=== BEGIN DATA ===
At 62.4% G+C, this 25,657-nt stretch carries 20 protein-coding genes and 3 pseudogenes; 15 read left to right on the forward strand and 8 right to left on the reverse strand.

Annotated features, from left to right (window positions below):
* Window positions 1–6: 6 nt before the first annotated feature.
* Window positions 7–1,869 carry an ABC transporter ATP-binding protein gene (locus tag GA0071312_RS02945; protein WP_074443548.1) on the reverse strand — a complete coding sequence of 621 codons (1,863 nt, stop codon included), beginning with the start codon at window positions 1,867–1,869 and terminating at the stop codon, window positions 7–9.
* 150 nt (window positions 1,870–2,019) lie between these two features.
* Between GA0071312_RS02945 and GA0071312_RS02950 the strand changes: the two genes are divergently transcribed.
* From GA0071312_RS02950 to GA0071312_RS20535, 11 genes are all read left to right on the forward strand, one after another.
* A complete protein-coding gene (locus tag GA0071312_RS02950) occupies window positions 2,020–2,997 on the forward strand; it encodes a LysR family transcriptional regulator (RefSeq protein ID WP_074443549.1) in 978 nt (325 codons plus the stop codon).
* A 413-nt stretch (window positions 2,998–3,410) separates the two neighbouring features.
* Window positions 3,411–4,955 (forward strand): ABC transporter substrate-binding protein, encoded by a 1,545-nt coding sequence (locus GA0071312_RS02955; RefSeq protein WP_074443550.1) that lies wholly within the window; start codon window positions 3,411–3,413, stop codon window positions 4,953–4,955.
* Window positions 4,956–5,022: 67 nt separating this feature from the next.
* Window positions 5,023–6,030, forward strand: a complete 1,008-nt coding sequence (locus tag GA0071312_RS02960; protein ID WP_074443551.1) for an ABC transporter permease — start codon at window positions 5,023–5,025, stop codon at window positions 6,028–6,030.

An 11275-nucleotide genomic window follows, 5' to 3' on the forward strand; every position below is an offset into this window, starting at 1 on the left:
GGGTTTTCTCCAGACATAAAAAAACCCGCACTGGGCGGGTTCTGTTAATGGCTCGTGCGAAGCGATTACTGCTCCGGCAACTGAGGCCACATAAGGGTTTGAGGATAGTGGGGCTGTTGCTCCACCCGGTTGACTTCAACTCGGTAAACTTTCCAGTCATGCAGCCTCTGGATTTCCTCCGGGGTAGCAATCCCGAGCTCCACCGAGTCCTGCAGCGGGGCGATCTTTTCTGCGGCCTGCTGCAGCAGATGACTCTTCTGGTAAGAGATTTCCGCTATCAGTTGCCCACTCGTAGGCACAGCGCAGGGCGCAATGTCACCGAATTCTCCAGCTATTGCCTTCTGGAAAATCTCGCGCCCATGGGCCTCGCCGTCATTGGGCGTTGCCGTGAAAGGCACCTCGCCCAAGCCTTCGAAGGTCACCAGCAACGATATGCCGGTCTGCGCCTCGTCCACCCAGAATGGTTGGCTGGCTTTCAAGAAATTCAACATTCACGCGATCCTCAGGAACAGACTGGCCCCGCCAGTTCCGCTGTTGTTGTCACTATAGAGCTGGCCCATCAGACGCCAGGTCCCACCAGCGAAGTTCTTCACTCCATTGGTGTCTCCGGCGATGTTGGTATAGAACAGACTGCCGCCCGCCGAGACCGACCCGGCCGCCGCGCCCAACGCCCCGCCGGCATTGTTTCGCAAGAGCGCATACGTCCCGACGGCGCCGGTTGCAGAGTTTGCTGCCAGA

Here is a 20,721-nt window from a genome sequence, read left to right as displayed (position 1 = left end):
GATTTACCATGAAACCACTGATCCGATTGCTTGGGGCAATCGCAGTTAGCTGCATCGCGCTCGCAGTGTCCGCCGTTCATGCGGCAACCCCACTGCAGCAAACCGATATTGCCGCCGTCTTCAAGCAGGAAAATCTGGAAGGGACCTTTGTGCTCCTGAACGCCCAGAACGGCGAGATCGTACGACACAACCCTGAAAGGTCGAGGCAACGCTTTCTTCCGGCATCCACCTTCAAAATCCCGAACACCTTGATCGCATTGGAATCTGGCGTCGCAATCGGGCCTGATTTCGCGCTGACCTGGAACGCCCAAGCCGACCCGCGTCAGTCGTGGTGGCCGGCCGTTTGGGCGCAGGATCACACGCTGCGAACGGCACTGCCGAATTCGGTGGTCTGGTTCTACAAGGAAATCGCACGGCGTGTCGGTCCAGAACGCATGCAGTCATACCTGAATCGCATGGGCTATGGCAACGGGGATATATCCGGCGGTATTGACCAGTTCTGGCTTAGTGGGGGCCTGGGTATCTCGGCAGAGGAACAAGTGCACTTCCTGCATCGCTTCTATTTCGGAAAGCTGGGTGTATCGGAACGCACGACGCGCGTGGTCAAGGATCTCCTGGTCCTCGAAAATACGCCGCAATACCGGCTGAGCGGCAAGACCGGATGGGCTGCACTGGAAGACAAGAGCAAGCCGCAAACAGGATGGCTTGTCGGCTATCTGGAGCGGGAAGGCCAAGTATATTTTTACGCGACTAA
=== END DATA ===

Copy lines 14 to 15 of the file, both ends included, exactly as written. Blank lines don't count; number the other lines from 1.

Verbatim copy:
GGGTTTTCTCCAGACATAAAAAAACCCGCACTGGGCGGGTTCTGTTAATGGCTCGTGCGAAGCGATTACTGCTCCGGCAACTGAGGCCACATAAGGGTTTGAGGATAGTGGGGCTGTTGCTCCACCCGGTTGACTTCAACTCGGTAAACTTTCCAGTCATGCAGCCTCTGGATTTCCTCCGGGGTAGCAATCCCGAGCTCCACCGAGTCCTGCAGCGGGGCGATCTTTTCTGCGGCCTGCTGCAGCAGATGACTCTTCTGGTAAGAGATTTCCGCTATCAGTTGCCCACTCGTAGGCACAGCGCAGGGCGCAATGTCACCGAATTCTCCAGCTATTGCCTTCTGGAAAATCTCGCGCCCATGGGCCTCGCCGTCATTGGGCGTTGCCGTGAAAGGCACCTCGCCCAAGCCTTCGAAGGTCACCAGCAACGATATGCCGGTCTGCGCCTCGTCCACCCAGAATGGTTGGCTGGCTTTCAAGAAATTCAACATTCACGCGATCCTCAGGAACAGACTGGCCCCGCCAGTTCCGCTGTTGTTGTCACTATAGAGCTGGCCCATCAGACGCCAGGTCCCACCAGCGAAGTTCTTCACTCCATTGGTGTCTCCGGCGATGTTGGTATAGAACAGACTGCCGCCCGCCGAGACCGACCCGGCCGCCGCGCCCAACGCCCCGCCGGCATTGTTTCGCAAGAGCGCATACGTCCCGACGGCGCCGGTTGCAGAGTTTGCTGCCAGA

Here is a 20,721-nt window from a genome sequence, read left to right as displayed (position 1 = left end):